Oh boy! Dave gets sweaty with Scotty Bak in a neo-noir that doesn’t quite cut it.
If there’s a single characteristic that defines Scott Bakula, it’s likely to be ‘wholesome’. His name was etched into popular culture via the TV show Quantum Leap, where his ‘gee-whiz’ time-traveller, Sam Beckett, leaped across the space-time continuum to right a series of historical wrongs. However, after a five season stint playing Mr. Virtuous, it’s easy to see why the mousy-haired Missourian had the urge to flex his acting sinews in something more salacious – even if the results are tepid rather than red-hot.
A supporting role as a psychiatrist in Richard Rush’s The Color of Night (1994) showed Bakula’s desire for projects that were more grown-up – and coincidentally, he would essay the role of a shrink in his next feature, A PASSION TO KILL. Here, Bakula is David: an unassuming singleton with a good career and a beachfront property who becomes romantically entangled with Diana (Chelsea Field), the new wife of his best friend, Jerry (John Getz). Alas, Jerry’s days are numbered, so when David finds his squash partner’s butchered body on his kitchen floor, the mysterious Diana must surely be the prime suspect…
With its gentle sax, billowing cigarette smoke, and a provocative femme fatale, Rick King delivered this neo-noir in a decade that would see him hyperactively skipping through genres such as martial arts (Kickboxer 3: The Art of War (1992)), sci-fi (Terminal Justice (1996)), and crime (Catherine’s Grove (1997)). Despite a career highlight that saw him create the story for Point Break (1991), his directing resume has all the hallmarks of a jobbing journeyman who never quite manages to thrill. A Passion to Kill encapsulates that, as even with a script from the prolific author William Delligan (who passed away the following year aged only fifty-one), it misses the attributes of the better, similar films of the era: the giddy eroticism of J.S. Cardone’s Black Day Blue Night (1995), and the twisting intrigue of Graeme Clifford’s Past Tense (1994), for example.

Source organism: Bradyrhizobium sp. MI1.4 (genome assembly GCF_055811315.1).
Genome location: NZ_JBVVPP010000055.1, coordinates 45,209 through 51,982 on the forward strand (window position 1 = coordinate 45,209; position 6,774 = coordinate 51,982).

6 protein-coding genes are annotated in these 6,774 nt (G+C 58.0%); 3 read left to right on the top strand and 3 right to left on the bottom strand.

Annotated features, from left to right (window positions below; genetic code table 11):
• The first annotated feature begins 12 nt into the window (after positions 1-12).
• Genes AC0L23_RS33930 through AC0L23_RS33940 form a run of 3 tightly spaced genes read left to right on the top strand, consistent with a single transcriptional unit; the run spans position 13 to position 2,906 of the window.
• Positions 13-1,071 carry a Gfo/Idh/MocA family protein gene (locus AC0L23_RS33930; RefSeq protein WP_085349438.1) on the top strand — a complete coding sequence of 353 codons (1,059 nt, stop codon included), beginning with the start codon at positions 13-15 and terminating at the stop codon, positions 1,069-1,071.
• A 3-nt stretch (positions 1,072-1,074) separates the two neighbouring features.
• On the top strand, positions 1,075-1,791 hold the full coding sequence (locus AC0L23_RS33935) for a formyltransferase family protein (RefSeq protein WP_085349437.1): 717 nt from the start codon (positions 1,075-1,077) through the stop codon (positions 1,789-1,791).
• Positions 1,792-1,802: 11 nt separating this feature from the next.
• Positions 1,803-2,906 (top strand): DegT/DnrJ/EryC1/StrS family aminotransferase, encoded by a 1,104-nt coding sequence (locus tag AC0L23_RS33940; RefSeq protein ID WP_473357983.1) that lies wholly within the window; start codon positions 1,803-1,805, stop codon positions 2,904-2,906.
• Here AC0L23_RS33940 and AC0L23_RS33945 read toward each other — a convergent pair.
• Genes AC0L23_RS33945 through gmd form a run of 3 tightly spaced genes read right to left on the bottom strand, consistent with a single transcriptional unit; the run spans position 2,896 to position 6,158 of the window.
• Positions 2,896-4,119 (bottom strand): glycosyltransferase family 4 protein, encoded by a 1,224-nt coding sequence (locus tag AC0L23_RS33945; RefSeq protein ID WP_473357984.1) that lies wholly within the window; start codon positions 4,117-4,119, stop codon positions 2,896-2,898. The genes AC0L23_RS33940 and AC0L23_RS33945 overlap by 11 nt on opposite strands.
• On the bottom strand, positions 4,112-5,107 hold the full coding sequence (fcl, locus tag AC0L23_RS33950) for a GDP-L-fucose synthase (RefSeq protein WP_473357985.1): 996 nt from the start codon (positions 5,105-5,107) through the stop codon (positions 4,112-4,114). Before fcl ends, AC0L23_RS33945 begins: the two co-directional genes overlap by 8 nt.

One of Tinseltown’s most enduring marriages might have spawned from this feature , but as Diana asks her new-found lover, “do you ever loosen up, or are you always this tightly wrapped?”. Bakula feels miscast, and he rarely seems at ease with the material, coming across as docile and passive – a mix at odds with the potency that his character thirsts for. Field, on the other hand, is appealing as the psychotic temptress – although it’s Sheila Kelley as David’s ex-girlfriend, Beth, who brings some punch to the party, valiantly adding a little depth and complexity to Delligan’s back-of-a-beermat plot.
A Passion to Kill opened in New York on 4th November 1994 for a limited theatrical run before finding its home on video.
Produced by Bruce Cohn Curtis and also known as ‘Rules of Obsession’.
USA ● 1994 ● Thriller ● 95mins
Scott Bakula, Chelsea Field, Sheila Kelley, John Getz, Rex Smith ● Dir. Rick King ● Wri. William Delligan
 Bakula and Field began dating during production, and remain together over a quarter of a century later.